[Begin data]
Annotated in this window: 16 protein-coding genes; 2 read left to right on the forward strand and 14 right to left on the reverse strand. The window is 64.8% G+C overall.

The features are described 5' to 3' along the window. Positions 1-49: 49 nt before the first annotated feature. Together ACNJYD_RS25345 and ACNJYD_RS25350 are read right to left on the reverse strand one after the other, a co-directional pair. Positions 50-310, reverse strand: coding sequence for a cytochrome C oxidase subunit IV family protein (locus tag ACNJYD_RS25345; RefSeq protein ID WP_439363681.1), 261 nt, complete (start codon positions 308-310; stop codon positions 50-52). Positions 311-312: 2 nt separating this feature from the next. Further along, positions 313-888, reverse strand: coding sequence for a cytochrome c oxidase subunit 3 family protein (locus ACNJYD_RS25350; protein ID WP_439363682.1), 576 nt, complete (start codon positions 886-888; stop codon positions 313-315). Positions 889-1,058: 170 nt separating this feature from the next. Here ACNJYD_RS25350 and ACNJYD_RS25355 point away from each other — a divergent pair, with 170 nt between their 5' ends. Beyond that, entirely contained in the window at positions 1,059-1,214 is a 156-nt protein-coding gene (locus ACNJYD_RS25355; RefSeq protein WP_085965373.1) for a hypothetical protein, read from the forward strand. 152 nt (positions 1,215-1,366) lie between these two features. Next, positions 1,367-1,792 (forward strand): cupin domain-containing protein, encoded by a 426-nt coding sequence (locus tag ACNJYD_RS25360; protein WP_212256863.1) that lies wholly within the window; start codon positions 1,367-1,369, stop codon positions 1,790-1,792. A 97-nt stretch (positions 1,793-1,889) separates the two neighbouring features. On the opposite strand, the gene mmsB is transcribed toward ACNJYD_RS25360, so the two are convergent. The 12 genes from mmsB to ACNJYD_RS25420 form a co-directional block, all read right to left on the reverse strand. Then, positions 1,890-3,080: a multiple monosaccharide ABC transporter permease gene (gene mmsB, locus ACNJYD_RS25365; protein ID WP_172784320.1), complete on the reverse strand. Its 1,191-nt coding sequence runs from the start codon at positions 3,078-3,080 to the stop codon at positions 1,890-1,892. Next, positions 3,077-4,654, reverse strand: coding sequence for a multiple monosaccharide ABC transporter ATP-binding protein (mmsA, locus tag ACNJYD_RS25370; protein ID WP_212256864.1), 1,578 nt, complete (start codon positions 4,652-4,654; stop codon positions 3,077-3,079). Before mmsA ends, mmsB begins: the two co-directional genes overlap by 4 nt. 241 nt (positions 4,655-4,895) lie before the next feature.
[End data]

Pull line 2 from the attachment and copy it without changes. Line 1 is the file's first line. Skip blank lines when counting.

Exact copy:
The features are described 5' to 3' along the window. Positions 1-49: 49 nt before the first annotated feature. Together ACNJYD_RS25345 and ACNJYD_RS25350 are read right to left on the reverse strand one after the other, a co-directional pair. Positions 50-310, reverse strand: coding sequence for a cytochrome C oxidase subunit IV family protein (locus tag ACNJYD_RS25345; RefSeq protein ID WP_439363681.1), 261 nt, complete (start codon positions 308-310; stop codon positions 50-52). Positions 311-312: 2 nt separating this feature from the next. Further along, positions 313-888, reverse strand: coding sequence for a cytochrome c oxidase subunit 3 family protein (locus ACNJYD_RS25350; protein ID WP_439363682.1), 576 nt, complete (start codon positions 886-888; stop codon positions 313-315). Positions 889-1,058: 170 nt separating this feature from the next. Here ACNJYD_RS25350 and ACNJYD_RS25355 point away from each other — a divergent pair, with 170 nt between their 5' ends. Beyond that, entirely contained in the window at positions 1,059-1,214 is a 156-nt protein-coding gene (locus ACNJYD_RS25355; RefSeq protein WP_085965373.1) for a hypothetical protein, read from the forward strand. 152 nt (positions 1,215-1,366) lie between these two features. Next, positions 1,367-1,792 (forward strand): cupin domain-containing protein, encoded by a 426-nt coding sequence (locus tag ACNJYD_RS25360; protein WP_212256863.1) that lies wholly within the window; start codon positions 1,367-1,369, stop codon positions 1,790-1,792. A 97-nt stretch (positions 1,793-1,889) separates the two neighbouring features. On the opposite strand, the gene mmsB is transcribed toward ACNJYD_RS25360, so the two are convergent. The 12 genes from mmsB to ACNJYD_RS25420 form a co-directional block, all read right to left on the reverse strand. Then, positions 1,890-3,080: a multiple monosaccharide ABC transporter permease gene (gene mmsB, locus ACNJYD_RS25365; protein ID WP_172784320.1), complete on the reverse strand. Its 1,191-nt coding sequence runs from the start codon at positions 3,078-3,080 to the stop codon at positions 1,890-1,892. Next, positions 3,077-4,654, reverse strand: coding sequence for a multiple monosaccharide ABC transporter ATP-binding protein (mmsA, locus tag ACNJYD_RS25370; protein ID WP_212256864.1), 1,578 nt, complete (start codon positions 4,652-4,654; stop codon positions 3,077-3,079). Before mmsA ends, mmsB begins: the two co-directional genes overlap by 4 nt. 241 nt (positions 4,655-4,895) lie before the next feature.